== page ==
Scotland's First Rural Parliament
After spending considerable time investigating Rural Parliaments in other European countries, consulting with stakeholders and contemplating exactly how it would work in Scotland, we are finally just a few days away from it actually happening. Scotland's first Rural Parliament is here, opening not surprisingly with a burst of sound from some good old bagpipes and the sound of whisky glasses clinking in the background. At least they will be if I've remembered to order the glasses!
There is something invigorating about just being in the same room with a few hundred people, all of whom are dealing with the same challenges you are and all of whom are passionate about solving them. It creates a sense of camaraderie, shared purpose and belonging which warms the soul. We've all felt it at some point when attending an event or a conference, and we return to our normal day-to-day lives with a renewed sense of purpose and inspiration which lasts... well, a month or two maybe?
So whilst we have no doubt that people will leave our event feeling exactly this way - we certainly hope they do - it's not why we are organising Scotland's first Rural Parliament this year. Nor is it simply an excuse for whisky and bagpipes. Instead we want to create something lasting, which tackles real issues creatively and collectively.
Our Rural Innovators Awards have demonstrated the sheer persistence and creativity with which individual communities have tackled their issues. Their success is often because a community or a group of people within that community have worked together that they have had such a significant impact. In all of history there may be a name which we remember as being the one who made a difference, but they were never working alone. We work better as people when we work together.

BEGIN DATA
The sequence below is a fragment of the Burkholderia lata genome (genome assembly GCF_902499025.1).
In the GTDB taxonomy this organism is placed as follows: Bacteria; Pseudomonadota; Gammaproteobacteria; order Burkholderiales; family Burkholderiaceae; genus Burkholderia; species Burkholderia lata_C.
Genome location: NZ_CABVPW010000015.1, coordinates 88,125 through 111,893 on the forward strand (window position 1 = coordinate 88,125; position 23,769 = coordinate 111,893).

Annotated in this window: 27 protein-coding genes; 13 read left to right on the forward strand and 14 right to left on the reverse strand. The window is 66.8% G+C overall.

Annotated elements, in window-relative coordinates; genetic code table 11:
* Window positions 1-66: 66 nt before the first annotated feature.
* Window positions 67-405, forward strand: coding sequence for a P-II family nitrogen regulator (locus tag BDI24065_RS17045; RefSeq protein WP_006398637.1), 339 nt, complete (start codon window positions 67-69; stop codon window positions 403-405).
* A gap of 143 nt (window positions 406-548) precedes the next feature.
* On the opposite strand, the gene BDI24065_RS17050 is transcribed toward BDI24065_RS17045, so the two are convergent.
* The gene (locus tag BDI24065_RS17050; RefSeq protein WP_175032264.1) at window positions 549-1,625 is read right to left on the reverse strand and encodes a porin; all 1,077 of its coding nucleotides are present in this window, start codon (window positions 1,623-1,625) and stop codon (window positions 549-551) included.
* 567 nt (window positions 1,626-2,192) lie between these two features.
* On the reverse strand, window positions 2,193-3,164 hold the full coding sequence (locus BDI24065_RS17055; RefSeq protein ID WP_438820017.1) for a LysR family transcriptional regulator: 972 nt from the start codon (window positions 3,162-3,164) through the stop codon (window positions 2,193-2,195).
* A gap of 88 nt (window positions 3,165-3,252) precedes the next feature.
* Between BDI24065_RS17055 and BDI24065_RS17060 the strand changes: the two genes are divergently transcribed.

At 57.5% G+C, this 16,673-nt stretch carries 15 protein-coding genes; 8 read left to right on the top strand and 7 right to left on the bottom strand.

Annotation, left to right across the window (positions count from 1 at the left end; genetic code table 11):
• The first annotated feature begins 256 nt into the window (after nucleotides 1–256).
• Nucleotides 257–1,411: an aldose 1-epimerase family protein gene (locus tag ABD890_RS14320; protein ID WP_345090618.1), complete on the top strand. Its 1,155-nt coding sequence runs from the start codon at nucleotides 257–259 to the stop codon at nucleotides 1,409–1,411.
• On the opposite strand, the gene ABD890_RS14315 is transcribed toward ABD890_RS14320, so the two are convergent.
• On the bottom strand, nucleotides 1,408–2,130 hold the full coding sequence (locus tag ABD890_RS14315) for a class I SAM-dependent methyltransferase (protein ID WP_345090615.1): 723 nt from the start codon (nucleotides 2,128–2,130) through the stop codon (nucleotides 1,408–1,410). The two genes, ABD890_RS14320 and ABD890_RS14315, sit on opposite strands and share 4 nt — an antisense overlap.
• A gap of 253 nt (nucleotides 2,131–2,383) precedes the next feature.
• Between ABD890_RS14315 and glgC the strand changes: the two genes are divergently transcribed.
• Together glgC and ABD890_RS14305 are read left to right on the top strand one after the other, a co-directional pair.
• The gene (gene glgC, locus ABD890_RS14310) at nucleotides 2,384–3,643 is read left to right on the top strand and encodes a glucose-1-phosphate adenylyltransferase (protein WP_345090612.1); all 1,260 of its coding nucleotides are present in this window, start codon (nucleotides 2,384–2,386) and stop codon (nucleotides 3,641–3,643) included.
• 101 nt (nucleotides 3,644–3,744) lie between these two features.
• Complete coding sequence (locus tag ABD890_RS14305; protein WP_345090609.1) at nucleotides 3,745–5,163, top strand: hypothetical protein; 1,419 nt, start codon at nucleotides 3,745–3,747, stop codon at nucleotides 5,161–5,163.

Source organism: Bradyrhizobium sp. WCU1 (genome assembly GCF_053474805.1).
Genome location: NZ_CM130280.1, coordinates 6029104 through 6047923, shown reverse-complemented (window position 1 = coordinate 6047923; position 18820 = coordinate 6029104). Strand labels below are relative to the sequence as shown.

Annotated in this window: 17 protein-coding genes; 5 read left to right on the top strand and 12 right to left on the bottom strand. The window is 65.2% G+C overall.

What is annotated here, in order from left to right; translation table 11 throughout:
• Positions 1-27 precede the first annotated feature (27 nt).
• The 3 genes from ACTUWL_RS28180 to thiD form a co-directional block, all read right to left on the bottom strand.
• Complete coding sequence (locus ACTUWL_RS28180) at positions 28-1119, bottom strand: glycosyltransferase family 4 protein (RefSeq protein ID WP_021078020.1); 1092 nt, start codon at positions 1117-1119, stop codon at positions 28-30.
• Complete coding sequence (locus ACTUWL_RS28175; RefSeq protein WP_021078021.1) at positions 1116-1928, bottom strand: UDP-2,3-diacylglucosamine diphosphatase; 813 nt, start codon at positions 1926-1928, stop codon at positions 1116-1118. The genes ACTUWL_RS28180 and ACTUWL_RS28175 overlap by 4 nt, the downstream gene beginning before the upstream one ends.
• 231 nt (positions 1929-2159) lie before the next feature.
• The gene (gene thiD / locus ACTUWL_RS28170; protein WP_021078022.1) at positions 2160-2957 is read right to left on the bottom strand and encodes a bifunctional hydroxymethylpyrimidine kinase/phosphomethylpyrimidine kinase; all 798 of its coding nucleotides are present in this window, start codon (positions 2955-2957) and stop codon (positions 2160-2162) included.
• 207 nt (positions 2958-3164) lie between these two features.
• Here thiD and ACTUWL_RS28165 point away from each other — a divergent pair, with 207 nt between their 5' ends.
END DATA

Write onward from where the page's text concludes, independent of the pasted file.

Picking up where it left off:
That sense of camaraderie we feel at events or at times like this is powerful; it makes us feel as though anything is possible and any challenge can be overcome. So instead of leaving that at the door when the event is over, we see the potential for creating a lasting sense of belonging, of shared purpose and shared ideals for rural Scotland which lasts beyond a month or two. That's what we mean by the Rural Movement.
Rural Parliaments are about finding solutions to the challenges facing rural communities and communicating these collectively to those people who can effect that change. When challenges are tackled using participative methods - where anyone who identifies as rural can take part and does so on an equal basis to other people taking part, with no-one expected to represent anyone or thing other than their own views - we can achieve something unexpected. When we work in these circumstances, we are working collectively and a voice of that volume and intensity must be heard.
After all, if a problem shared is a problem halved, is a problem shared with not just one or two people, but with a few hundred people, a problem solved? And when that problem is shared with people who make decisions which impact on our lives all the time we may even solve those bigger, more entrenched issues. Not immediately, but over time as that sense of collectiveness and our voice develops.
Mired as I currently am in the details of I and catering, and with just a few days left until people from all over rural Scotland flock to Oban, I remind myself that all I and my colleagues can really do is facilitate this opportunity. It is down to those people who turn up to make the real difference, to grasp this opportunity and to collectively create a powerful voice for rural Scotland. I am confident that people can do that and that we are ready for this opportunity - with or without the whisky.